Out-Law News 3 min. read

Ireland adopts new regulations to enhance corporate cross-border EU mobility

Companies established in other EU member states can convert to an Irish registered entity and merge with Irish companies with ease and more certainty, as Ireland has transposed a new EU directive into law to enhance cross-border mobility within the single market.

Ireland’s new Mobility Regulations (96 pages /593 KB PDF), which were enacted on 24 May, are set to provide a harmonised legal framework governing cross-border conversions and a simplified procedure governing cross-border mergers within the EU. The pre-existing cross-border division rules have also been changed to allow Irish companies to divide their assets and liabilities into new companies in other member states.

The regulations have been made to incorporate the EU directive concerning cross-border conversions, divisions and mergers (the Mobility Directive) into Irish law. The directive is part of efforts by the EU to enhance cross-border mobility and better facilitate freedom of establishment within the single market and further harmonise the current framework applicable to cross-border mergers.

Legal experts said that the new Irish regulations are a welcome development for multinational companies, which can now consider Ireland with more certainty when weighing up their future cross-border structuring options in the EU.

“Limited liability companies incorporated in other member states can now relocate to Ireland with an Irish registered office and nationality,” said Neil Keenan, Dublin-based corporate law expert at Pinsent Masons.

At the same time, the process for Irish companies to relocate to other member states is more streamlined.

“Previously, Irish companies wishing to relocate their registered office cross-border had to rely on individual member state laws which were sometimes incompatible. The Mobility Regulations facilitate an Irish company to engage in a cross-border conversion while retaining its legal personality, therefore changing its registered office and nationality without affecting the company assets, liabilities, contracts or members. But the law of the relevant member state still applies to the employees of the converted company,” he said.

The previous regime governing EU cross-border mergers, which was in place in Ireland since 2008, has been replaced with a new and simpler procedure under the new regulations.

“The new procedure provides more efficiency and effectiveness while increasing employee, creditor and minority shareholder protection,” said corporate law expert Clare McCourt of Pinsent Masons.

She added that the regulations have also updated the existing cross-border division rules to allow companies to divide their assets and liabilities into new companies in other member states.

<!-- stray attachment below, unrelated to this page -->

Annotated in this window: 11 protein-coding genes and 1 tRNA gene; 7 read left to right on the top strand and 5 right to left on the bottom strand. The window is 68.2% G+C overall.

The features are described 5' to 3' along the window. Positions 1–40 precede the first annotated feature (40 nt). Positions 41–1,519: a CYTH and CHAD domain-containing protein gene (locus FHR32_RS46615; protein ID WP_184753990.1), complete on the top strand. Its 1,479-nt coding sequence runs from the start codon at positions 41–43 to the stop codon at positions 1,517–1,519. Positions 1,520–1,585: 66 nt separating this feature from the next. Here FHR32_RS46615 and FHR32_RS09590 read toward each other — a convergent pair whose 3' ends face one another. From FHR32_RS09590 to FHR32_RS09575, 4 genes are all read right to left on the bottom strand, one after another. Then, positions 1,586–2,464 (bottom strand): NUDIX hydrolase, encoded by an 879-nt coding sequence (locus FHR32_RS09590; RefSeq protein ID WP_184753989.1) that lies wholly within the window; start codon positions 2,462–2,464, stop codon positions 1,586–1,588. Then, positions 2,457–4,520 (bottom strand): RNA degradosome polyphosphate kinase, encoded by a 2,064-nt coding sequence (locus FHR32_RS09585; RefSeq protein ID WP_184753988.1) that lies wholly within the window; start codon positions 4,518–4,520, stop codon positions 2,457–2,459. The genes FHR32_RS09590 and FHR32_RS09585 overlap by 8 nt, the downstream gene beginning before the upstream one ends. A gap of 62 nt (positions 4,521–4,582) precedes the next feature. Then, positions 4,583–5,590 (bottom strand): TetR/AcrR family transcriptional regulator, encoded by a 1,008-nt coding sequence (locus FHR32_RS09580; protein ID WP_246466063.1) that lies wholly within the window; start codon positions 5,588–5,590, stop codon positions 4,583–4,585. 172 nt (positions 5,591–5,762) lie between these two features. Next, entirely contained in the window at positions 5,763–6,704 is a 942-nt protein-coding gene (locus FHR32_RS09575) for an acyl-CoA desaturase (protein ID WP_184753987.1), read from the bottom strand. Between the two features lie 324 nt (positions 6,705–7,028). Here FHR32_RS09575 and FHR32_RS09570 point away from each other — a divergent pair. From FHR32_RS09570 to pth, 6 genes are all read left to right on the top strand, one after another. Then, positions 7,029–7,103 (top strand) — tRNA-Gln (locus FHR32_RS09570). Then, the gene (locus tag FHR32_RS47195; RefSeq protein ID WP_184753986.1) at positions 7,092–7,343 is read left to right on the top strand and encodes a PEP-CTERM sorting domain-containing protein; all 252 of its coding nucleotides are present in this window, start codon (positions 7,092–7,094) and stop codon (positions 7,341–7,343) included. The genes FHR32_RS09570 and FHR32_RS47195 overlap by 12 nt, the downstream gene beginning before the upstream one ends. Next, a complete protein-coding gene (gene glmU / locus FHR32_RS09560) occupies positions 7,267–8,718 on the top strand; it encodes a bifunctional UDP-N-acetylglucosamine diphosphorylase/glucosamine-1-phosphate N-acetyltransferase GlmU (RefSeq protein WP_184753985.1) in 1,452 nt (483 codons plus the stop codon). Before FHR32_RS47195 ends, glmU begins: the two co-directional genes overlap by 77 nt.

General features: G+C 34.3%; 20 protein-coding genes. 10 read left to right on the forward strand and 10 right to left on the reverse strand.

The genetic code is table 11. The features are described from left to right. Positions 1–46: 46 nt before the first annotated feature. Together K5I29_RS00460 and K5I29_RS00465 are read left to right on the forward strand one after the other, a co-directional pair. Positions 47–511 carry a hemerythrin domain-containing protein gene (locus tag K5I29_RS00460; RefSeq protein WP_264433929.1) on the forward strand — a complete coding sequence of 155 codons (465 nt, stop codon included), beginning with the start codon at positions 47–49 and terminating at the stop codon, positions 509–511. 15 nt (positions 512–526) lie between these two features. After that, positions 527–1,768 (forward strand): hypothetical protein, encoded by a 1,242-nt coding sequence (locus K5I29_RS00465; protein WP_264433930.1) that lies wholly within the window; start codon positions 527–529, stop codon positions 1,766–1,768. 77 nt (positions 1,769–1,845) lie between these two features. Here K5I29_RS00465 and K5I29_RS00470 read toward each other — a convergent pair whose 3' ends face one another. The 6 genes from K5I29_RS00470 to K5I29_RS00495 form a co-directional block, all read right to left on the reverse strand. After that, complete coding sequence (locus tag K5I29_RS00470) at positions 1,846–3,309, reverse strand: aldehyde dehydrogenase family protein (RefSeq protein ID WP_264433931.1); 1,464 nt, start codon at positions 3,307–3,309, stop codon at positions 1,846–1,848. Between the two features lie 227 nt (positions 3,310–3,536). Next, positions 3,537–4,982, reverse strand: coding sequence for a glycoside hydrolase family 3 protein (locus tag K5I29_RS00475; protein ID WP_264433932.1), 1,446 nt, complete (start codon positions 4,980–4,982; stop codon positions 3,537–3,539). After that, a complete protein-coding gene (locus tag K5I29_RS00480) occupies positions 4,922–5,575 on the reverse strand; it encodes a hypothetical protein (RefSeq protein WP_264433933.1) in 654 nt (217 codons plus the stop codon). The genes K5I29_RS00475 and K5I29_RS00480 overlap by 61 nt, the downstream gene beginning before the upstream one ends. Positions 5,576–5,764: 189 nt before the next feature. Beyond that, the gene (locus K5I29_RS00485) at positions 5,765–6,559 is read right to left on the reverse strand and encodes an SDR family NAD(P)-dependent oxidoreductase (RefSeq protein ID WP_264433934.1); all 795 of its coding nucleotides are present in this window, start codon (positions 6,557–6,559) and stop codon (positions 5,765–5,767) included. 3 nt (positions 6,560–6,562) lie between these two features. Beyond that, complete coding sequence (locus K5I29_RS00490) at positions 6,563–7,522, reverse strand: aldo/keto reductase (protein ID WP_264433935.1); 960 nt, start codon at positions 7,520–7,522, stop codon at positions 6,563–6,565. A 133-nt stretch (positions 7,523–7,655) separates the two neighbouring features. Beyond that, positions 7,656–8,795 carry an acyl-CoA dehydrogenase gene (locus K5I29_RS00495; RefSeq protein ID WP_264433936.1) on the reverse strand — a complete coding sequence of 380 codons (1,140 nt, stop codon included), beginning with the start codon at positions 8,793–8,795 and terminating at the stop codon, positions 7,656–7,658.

A key feature of the new regulations is that the procedures in respect of cross-border conversions, mergers and divisions have a shared framework, McCourt said.

“These procedures are somewhat similar to those of the cross-border merger process published in 2008. But the new rules reiterate that certain steps shall not be required for cross-border mergers by acquisition, such as certain provisions within the common draft terms, the approval by general meeting, the directors’ explanatory report and the expert’s report,” she said.

As a key part of the procedures, Irish companies in the process of a cross-border conversion, merger or division are required to obtain a pre-conversion, merger or division certificate from the Irish High Court. This step involves a certain level of uncertainty, according to Keenan.

“When assessing whether or not to issue a certificate, the Irish High Court has to determine if the relevant application is being carried out for abusive or fraudulent purposes and if so, the certificate will be denied. There is some uncertainty in respect of how this process will be dealt with by the Irish High Court and we await guidance in this respect,” he said.

The EU Mobility Directive will ultimately be implemented throughout the EU. However, different member states will adopt the rules at different times notwithstanding that the deadline for implementation was 31 January 2023. The various approaches different member states intend to take to deal with the transitional period are expected to create an additional layer of uncertainty and complication for multinational companies.

“There’s some legal uncertainty as to how the new regime will work in relation to transactions involving other member states where the Mobility Directive has not been transposed. The guidance expected from the Irish Companies Registration Office in respect of the outcome of such transactions will hopefully provide some answers,” said Keenan.

The Irish Mobility Regulations took effect on 24 May, although some provisions took effect from 26 May. As part of the transitional measures in Ireland, where the relevant documents have been submitted to the Irish Companies Registration Office before 24 May, the previous Irish regime will apply to that cross-border merger.

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